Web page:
Table 1 — Symbols
Symbol Quantity Dimension SI Unit
C Coefficient of discharge dimensionless 1
Chisholm coefficient dimensionless 1
Concentration of tracer in fluid dimensionless 1
fluid
Diameter of orifice or throat of Venturi tube at working
d L m
conditions
Upstream internal pipe diameter (or upstream diameter of
L m
a Venturi tube) at working conditions
Gas densiometric Froude number [see Equation (3)] dimensionless 1
gas
2 2
Acceleration due to gravity LT m/s
2 2
h Specific enthalpy T J/kg
Function of the surface tension of the liquid (see 6.4.3) dimensionless 1
Distance between the downstream end of the Venturi tube
divergent section (measured from the end of the cone not
L m
down
the flange) and the downstream pressure tapping used to
measure the pressure loss
1 2
p Absolute static pressure of the fluid ML T Pa
Mass flowrate MT kg/s
3 1 3
Volume flowrate L T  m /s
t Temperature of the fluid  °C
X Lockhart-Martinelli parameter [see Equation (2)] dimensionless 1
 Diameter ratio:  = d/D dimensionless 1
1 2
p Differential pressure ML T Pa
Pressure loss (without correction for the pressure loss that
1 2
 would have taken place if the Venturi tube or orifice plate ML T Pa
had not been present)
b b
 Absolute uncertainty — —
 Expansibility [expansion] factor dimensionless 1
 Isentropic exponent dimensionless 1
Density of the fluid (subscript 1 denotes the value at the
3 3
 ML kg/m
upstream tapping plane)
 Over-reading correction factor [see Equation (1)] dimensionless 1
L ≡ length; M ≡ mass; T ≡ time;  ≡ temperature.
The dimensions and units are those of the corresponding quantity.
© ISO 2012 – All rights reserved 3
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ISO/TR 11583:2012(E)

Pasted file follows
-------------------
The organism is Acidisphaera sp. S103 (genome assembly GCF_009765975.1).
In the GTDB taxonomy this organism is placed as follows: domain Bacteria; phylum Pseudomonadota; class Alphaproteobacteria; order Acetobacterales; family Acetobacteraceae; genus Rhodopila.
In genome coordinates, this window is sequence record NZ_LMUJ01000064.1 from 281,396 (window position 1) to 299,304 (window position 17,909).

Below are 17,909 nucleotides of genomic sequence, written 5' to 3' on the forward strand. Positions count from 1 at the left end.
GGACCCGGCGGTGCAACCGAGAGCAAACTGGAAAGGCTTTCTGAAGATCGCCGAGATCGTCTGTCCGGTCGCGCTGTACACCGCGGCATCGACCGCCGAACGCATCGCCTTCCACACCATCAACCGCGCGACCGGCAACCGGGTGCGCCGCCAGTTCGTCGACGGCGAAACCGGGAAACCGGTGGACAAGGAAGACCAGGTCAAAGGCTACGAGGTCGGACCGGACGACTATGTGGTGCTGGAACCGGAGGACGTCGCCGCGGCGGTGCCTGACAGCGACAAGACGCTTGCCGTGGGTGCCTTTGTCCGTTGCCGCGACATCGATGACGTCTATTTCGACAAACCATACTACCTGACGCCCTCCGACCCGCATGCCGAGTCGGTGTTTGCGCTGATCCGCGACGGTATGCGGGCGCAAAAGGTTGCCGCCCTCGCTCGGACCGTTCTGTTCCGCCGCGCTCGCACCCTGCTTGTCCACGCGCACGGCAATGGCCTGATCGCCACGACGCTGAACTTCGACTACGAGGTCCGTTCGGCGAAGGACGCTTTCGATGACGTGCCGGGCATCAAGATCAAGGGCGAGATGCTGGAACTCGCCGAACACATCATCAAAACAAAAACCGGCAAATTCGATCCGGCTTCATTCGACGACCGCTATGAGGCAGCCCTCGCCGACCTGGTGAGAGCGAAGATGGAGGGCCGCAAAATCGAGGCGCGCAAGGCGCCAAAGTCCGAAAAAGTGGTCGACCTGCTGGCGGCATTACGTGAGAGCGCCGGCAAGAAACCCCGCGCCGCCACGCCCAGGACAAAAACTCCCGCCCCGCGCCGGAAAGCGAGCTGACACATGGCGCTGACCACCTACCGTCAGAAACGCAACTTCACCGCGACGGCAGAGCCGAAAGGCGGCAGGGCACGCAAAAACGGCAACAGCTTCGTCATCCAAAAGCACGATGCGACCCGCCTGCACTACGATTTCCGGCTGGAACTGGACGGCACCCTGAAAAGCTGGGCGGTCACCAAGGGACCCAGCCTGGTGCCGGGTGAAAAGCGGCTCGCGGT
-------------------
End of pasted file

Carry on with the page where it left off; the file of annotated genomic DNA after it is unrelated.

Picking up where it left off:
In a wet gas flow the gas flowrate is determined by evaluating an over-reading. The over-reading is due to the

mass of liquid passing through the primary device. The over-reading is affected by the flow regime, which in a

wet gas flow is generally stratified, annular or mist, although, in practice, wet gas flows may be a combination

of these flow regimes. Other flow regimes can occur intermittently, particularly the slug flow regime if liquid

has become trapped in the flow line, for example at the bottom of a vertical pipe.

Combinations of line conditions, pipe orientations, and gas-liquid ratios influence the type of flow regime

present. An appreciation of which, if any, flow regime is likely to prevail can be extremely useful. The

application of the same wet-gas measurement technique can produce widely different results depending on

which flow regime predominates, and knowledge of the likely flow regime can therefore influence the correct

choice of measurement principle to be applied.

NOTE Even in a horizontal pipe, liquid can be held-up by gas flows of 1 m/s or less and can remain almost stationary

rather than flow with the gas.
5.2 Computation
The gas mass flowrate, q , is given by
m,gas
2Δp
C π 1,gas
qd  (1)
m,gas
4 4 
1
where
C is given in 6.4.2 or 7.5.2 as appropriate;
 is determined from the appropriate part of ISO 5167;
 is the upstream gas density;
1,gas
 is the over-reading correction factor.
NOTE In evaluating , the actual values of p and p measured in wet gas are used.
1 2

Factor  depends on the primary device, on the gas-liquid density ratio,  / , where  is the

1,gas liquid liquid